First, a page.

In California, where utilities are challenged by state regulation to steadily increase reliance on renewable sources of power over time, microgrid experiments are already being undertaken to help utilities evaluate their potential to contribute to the Smart Grid's ability to self-heal and avert blackouts via islanding, "smooth" periods of peak demand and more fluidly adapt to fluctuations in usage.
Ongoing development in energy storage will make microgrids more valuable in terms of increasing reliance on renewable energy sources specifically by helping offset their inherent variability. By and large, however, the technologies to enable planned islanding of distributed-generation clusters and microgrids are largely available.
Crucial interconnection and inter-operability standards are emerging, too. IEEE, for example, has about 100 globally relevant smart grid-related standards either ratified or in progress. Since March 2009, IEEE's P2030 Working Group has worked to identify interconnection and intra-facing frameworks and strategies with design definitions. IEEE P2030's representatives from the power, communications and information technology (IT) industries have already detailed more than 70 standard interfaces that will prove necessary in the smart grid's rollout, and the working group's guide is scheduled to be released for sponsor balloting within IEEE in March.
Microgrids are a prime example of why politics and economics figure to be key frontiers for ongoing smart grid progress over the next decades.
Technology has advanced, interconnection standards are emerging and utility consensus has gathered around the potential of microgrids to dramatically improve grid reliability. And, yet, highly charged business questions remain before the industry moves forward in bold steps: Who pays the piper for interconnection, and how can we define ways of being equitable to sources of distributed-generation power, as well as the utilities?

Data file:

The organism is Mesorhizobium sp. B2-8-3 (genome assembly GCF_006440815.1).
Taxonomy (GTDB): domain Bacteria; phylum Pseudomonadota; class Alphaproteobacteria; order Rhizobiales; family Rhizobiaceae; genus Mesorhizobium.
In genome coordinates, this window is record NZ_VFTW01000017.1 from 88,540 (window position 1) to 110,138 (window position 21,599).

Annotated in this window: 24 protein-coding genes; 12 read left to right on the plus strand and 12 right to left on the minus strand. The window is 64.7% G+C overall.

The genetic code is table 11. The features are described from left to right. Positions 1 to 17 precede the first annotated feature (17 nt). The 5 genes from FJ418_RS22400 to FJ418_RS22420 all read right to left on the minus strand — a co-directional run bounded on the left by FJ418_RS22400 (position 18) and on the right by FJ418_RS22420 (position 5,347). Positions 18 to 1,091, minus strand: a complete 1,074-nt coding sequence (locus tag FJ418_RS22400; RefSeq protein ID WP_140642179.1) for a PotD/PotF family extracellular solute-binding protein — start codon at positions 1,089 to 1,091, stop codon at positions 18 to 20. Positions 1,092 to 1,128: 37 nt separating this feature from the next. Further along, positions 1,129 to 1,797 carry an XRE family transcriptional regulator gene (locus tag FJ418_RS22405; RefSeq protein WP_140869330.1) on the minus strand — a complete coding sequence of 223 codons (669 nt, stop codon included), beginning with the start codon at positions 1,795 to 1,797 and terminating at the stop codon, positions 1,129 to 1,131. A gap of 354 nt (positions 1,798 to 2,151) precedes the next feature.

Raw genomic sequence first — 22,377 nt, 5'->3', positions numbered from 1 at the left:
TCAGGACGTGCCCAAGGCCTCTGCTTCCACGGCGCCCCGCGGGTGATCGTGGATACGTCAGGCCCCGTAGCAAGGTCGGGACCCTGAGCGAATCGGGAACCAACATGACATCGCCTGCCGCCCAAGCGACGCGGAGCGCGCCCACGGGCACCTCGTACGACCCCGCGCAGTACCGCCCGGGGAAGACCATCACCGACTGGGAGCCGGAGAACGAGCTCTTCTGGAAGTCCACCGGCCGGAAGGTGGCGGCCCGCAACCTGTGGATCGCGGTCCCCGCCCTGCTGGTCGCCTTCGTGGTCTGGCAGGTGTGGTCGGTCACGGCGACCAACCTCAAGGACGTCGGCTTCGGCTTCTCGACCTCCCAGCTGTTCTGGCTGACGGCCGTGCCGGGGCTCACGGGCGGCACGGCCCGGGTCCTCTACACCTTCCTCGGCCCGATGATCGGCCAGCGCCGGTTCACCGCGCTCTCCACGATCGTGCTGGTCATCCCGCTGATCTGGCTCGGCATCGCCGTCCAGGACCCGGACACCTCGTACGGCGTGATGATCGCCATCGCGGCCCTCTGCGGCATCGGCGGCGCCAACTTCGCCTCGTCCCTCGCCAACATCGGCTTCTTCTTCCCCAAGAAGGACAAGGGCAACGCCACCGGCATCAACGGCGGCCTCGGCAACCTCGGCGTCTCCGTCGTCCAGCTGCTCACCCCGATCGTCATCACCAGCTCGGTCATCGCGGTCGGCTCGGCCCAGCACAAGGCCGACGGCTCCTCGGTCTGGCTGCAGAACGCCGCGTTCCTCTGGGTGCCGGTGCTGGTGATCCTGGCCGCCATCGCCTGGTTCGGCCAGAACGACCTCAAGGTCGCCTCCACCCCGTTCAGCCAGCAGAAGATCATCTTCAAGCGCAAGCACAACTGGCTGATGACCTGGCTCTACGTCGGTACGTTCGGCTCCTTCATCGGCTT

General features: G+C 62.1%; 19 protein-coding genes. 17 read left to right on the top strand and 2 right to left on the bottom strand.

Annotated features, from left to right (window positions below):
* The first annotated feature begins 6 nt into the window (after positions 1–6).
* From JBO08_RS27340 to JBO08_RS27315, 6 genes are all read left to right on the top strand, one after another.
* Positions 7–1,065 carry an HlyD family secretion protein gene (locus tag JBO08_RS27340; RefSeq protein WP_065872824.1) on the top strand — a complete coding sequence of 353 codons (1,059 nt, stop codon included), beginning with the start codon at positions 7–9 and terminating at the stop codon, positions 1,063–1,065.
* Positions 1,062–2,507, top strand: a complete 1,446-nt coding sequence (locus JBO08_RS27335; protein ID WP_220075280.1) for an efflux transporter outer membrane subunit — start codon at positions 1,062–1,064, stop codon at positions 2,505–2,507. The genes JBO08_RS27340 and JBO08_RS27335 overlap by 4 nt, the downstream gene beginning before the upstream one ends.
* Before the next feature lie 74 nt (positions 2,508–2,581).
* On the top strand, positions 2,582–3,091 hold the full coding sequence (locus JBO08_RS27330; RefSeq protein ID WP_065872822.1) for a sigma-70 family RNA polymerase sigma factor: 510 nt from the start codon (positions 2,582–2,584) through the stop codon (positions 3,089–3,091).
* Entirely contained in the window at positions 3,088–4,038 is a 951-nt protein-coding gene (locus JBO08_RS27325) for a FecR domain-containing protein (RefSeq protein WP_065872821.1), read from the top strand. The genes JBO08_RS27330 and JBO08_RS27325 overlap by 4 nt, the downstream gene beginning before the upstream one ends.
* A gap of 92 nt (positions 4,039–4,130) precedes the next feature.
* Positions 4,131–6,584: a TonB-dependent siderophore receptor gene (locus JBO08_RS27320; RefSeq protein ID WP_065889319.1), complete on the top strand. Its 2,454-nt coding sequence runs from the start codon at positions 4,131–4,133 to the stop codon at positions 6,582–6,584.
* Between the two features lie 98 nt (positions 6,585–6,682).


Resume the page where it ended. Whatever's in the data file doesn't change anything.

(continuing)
Every player in the relationship has investments to be recouped, and key regulatory decisions in these areas will have to play out across jurisdictions worldwide. In the United States' regulatory environment, though the Federal Energy Regulatory Commission (FERC) mandates reliability and security of the bulk, interstate grid, each state will also have a hand in defining its own rules as the disparate public utility commissions regulate the distribution and retail levels of the power system within their own jurisdictions.
Here's another critical, related dynamic. The government has invested in smart grid demonstrations that are encouraging the development of distributed generation, renewables, microgrids and other innovative technologies.
But the private investment community will have to do something more dramatic if mass-scale production of these technologies is to take root and yield more cost-competitive products and, in turn, accelerated, wide-scale implementation. The private investment community's enthusiasm to fund that momentum will in part be driven by the data emerging from the government demonstration projects. So the millions of data points that roll in over the next years will be closely scrutinized.
While there remains technology and standards development to be undertaken in order for utilities and their customers to realize the greatest potential of innovations such as microgrids, it is these political and economic fronts where many of the smart grid's next vexing questions will be answered.